New track records, first-time winners, one lost wheel, and a lot more happened Saturday at Plymouth Dirt Track (PDTR). The black flag was the only banner in the arsenal not used as the night’s program progressed, including a lengthy red flag period for a medical issue in the pits. In the latter a man chose to forgo the ambulance and have someone drive him to the hospital instead. The first casualty of the night, however, was that of last week’s late model winner, Turk Letizia, when leaving the hot lap session in a cloud of smoke. Because PDTR is doing well this season, they are rewarding each division with extra cash, and this night the late model field saw an increase of fifty percent in pay. Letizia lost his chance of earning anything, but new faces showed up Saturday.

Don Source Jr. has won four Grand National events so far at Plymouth. (Fay Hendricks photo)

Don Source Jr. has won four Grand National events so far at Plymouth. (Fay Hendricks photo)

The sprint cars opened the show with heats won by Kyle Marten, Scott Conger and Josh Walter. Instead of running a B main, it was decided to put all 23 cars into the 25-lap main. The cars were parked in front of the grandstand for driver introductions before rolling four abreast to give the fans a treat. The random invert placed rookie Nick Melis on the pole alongside Travis Luedke, followed by Doug Wondra, Randy Sippel, Justin Miller, Kevin Karnitz, Paul Pokorski and Jason Johnson. Melis had the advantage at the green flag, but Wondra owned the rest of the race. Surviving two restarts for minor incidents, Wondra was up to the task to capture his very first win.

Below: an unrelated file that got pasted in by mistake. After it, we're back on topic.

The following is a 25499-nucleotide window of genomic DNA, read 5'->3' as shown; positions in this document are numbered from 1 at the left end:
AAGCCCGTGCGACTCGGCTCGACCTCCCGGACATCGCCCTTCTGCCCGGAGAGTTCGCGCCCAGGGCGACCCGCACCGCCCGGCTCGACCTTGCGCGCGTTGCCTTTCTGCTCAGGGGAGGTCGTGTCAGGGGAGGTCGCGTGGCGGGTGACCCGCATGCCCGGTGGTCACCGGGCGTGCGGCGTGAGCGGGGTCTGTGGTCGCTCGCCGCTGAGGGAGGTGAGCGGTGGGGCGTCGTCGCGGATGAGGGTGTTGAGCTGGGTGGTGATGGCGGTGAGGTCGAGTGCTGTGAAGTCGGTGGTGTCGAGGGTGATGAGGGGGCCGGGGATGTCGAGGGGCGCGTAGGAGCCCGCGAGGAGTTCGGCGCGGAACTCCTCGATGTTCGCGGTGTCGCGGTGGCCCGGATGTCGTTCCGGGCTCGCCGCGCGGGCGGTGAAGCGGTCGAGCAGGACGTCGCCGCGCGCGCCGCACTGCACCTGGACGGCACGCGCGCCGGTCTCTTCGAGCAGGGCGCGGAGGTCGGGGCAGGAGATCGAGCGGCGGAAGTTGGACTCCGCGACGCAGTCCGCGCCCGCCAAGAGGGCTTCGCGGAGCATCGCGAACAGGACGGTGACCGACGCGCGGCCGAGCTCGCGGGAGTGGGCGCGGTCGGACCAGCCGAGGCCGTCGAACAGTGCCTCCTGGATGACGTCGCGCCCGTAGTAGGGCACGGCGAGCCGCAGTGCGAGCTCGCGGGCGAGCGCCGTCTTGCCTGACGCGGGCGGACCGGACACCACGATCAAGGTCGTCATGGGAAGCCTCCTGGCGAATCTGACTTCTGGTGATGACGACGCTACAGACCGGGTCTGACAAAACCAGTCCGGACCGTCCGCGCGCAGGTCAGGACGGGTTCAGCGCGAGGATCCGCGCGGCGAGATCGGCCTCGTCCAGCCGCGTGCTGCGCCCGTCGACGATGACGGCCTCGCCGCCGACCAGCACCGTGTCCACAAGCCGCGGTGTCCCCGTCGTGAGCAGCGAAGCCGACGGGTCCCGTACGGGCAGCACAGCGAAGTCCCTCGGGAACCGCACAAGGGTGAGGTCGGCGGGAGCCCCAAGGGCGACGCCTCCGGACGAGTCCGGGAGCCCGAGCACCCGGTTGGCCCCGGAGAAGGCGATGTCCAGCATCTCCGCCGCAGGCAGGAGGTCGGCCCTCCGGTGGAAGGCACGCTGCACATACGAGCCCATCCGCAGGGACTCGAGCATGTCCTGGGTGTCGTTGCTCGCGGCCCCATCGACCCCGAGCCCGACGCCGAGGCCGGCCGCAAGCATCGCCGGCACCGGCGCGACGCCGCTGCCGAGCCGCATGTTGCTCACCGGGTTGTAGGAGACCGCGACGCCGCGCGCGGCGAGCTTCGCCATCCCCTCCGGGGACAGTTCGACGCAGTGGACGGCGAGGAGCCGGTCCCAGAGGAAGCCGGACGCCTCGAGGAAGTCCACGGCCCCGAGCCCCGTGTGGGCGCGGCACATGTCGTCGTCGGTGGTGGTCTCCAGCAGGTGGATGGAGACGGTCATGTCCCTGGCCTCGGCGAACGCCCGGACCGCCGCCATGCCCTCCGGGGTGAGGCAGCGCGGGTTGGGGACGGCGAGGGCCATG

Racing the high groove, low line and in between, the others found whatever worked for them, with some great results. Wondra was followed by Sippel, Miller, Jim Melis from nineteenth place, Brandon McMullen, Nick Melis and Donny Goeden from the seventeenth spot. Parking in front of the grandstands, Wondra erupted from his car and proceeded to pound his wing so hard he left a dent. Emotions took over the first-time winner, barely able to speak afterwards. “I can’t believe it,” claimed Wondra, adding “I always had bad luck.” Thinking of his father who got him into the sport, Wondra added, “This one’s for him.”

Jim Letizia won his late model heat to reverse his son’s luck, with Mitch McGrath and Mark Rose the other heat winners. The extra money extended the feature to thirty laps. Justin Schmidt and Russ Scheffler began ahead of Brad Mueller, Rick Scheffler, McGrath, Justin Hirt and Letizia. The green flag waved and stayed out until the white and checkers. Schmidt led for a dozen circuits, Mueller taking charge to the end. Lapping nearly half the field, Mueller was on a mission, crossing the final stripe with several lapped cars separating him from the rest.

Russ Scheffler, McGrath, Schmidt and Rick Scheffler completed the top five, and all but one car finished the event. Mueller was jubilant at his success, talking about the race. “There’s nothing you can do when it’s all green flag,” explained Mueller, adding, “We’ve been struggling this year.” Giving a lot of credit to his hard-working crew, Mueller explained why he returned to his car from 2010 and said of the $1,200 payout, “I can use this money right about now.”